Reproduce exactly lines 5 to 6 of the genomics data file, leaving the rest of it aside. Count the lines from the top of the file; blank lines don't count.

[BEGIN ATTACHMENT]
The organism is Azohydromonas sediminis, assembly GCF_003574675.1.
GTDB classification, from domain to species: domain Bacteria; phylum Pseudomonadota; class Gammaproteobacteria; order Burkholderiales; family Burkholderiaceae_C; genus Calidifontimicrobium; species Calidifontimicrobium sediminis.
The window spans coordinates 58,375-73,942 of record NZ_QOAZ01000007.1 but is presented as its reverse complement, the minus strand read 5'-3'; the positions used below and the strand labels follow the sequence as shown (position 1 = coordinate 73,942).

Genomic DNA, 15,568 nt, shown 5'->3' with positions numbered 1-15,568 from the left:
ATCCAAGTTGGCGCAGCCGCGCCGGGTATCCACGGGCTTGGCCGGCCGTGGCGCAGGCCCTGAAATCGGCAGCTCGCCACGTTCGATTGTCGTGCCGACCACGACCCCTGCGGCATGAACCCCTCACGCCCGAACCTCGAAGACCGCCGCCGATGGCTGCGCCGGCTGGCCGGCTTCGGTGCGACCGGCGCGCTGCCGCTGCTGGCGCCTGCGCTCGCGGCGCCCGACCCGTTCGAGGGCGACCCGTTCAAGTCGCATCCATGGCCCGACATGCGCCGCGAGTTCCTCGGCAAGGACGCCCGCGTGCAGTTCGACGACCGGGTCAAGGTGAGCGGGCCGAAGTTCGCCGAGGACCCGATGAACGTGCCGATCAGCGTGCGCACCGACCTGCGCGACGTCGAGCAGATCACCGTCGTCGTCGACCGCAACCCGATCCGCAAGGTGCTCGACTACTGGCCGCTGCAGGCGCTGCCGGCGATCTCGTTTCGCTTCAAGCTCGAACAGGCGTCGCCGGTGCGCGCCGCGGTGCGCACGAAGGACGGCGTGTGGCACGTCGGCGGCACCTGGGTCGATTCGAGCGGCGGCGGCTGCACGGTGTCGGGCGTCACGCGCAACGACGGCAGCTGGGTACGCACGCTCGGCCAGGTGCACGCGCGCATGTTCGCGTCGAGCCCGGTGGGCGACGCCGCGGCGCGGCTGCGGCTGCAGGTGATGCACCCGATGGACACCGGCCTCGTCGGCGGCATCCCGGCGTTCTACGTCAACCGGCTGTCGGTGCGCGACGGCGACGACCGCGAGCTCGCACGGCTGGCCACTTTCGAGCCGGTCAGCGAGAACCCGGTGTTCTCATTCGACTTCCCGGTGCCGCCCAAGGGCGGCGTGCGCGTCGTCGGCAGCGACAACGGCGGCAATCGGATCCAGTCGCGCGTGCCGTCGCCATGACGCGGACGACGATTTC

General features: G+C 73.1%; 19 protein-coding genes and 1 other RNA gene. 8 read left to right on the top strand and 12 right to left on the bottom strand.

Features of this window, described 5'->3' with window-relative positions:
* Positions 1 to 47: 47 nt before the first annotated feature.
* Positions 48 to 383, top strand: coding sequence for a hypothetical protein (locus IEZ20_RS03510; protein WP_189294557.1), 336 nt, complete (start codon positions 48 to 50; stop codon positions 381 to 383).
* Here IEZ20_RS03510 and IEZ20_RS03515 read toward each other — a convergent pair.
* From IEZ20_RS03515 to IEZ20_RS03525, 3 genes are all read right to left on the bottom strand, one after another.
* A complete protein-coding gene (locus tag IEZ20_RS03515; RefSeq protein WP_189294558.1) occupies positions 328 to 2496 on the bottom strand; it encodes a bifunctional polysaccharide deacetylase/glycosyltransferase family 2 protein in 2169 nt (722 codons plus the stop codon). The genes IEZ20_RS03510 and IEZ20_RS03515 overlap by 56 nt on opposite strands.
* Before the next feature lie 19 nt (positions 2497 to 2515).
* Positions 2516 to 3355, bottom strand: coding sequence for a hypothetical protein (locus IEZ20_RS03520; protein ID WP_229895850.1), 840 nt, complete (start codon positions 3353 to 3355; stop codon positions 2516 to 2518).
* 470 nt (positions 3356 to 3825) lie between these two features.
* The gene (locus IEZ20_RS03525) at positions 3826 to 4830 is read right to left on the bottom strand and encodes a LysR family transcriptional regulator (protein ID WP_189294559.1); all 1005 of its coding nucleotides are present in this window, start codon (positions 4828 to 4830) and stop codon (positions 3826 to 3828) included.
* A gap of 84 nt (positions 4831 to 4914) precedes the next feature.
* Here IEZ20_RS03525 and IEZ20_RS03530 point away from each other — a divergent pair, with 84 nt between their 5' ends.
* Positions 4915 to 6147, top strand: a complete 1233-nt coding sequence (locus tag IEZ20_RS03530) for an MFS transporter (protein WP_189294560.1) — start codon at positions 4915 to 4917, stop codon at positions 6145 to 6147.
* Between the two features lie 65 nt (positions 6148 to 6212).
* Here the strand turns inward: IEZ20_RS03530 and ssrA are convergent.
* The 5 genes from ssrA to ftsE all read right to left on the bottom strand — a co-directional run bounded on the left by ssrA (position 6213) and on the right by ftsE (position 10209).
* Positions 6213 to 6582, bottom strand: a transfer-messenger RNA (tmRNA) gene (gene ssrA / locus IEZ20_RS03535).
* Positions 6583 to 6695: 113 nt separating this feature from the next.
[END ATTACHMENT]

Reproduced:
ATCCAAGTTGGCGCAGCCGCGCCGGGTATCCACGGGCTTGGCCGGCCGTGGCGCAGGCCCTGAAATCGGCAGCTCGCCACGTTCGATTGTCGTGCCGACCACGACCCCTGCGGCATGAACCCCTCACGCCCGAACCTCGAAGACCGCCGCCGATGGCTGCGCCGGCTGGCCGGCTTCGGTGCGACCGGCGCGCTGCCGCTGCTGGCGCCTGCGCTCGCGGCGCCCGACCCGTTCGAGGGCGACCCGTTCAAGTCGCATCCATGGCCCGACATGCGCCGCGAGTTCCTCGGCAAGGACGCCCGCGTGCAGTTCGACGACCGGGTCAAGGTGAGCGGGCCGAAGTTCGCCGAGGACCCGATGAACGTGCCGATCAGCGTGCGCACCGACCTGCGCGACGTCGAGCAGATCACCGTCGTCGTCGACCGCAACCCGATCCGCAAGGTGCTCGACTACTGGCCGCTGCAGGCGCTGCCGGCGATCTCGTTTCGCTTCAAGCTCGAACAGGCGTCGCCGGTGCGCGCCGCGGTGCGCACGAAGGACGGCGTGTGGCACGTCGGCGGCACCTGGGTCGATTCGAGCGGCGGCGGCTGCACGGTGTCGGGCGTCACGCGCAACGACGGCAGCTGGGTACGCACGCTCGGCCAGGTGCACGCGCGCATGTTCGCGTCGAGCCCGGTGGGCGACGCCGCGGCGCGGCTGCGGCTGCAGGTGATGCACCCGATGGACACCGGCCTCGTCGGCGGCATCCCGGCGTTCTACGTCAACCGGCTGTCGGTGCGCGACGGCGACGACCGCGAGCTCGCACGGCTGGCCACTTTCGAGCCGGTCAGCGAGAACCCGGTGTTCTCATTCGACTTCCCGGTGCCGCCCAAGGGCGGCGTGCGCGTCGTCGGCAGCGACAACGGCGGCAATCGGATCCAGTCGCGCGTGCCGTCGCCATGACGCGGACGACGATTTC

General features: G+C 73.1%; 19 protein-coding genes and 1 other RNA gene. 8 read left to right on the top strand and 12 right to left on the bottom strand.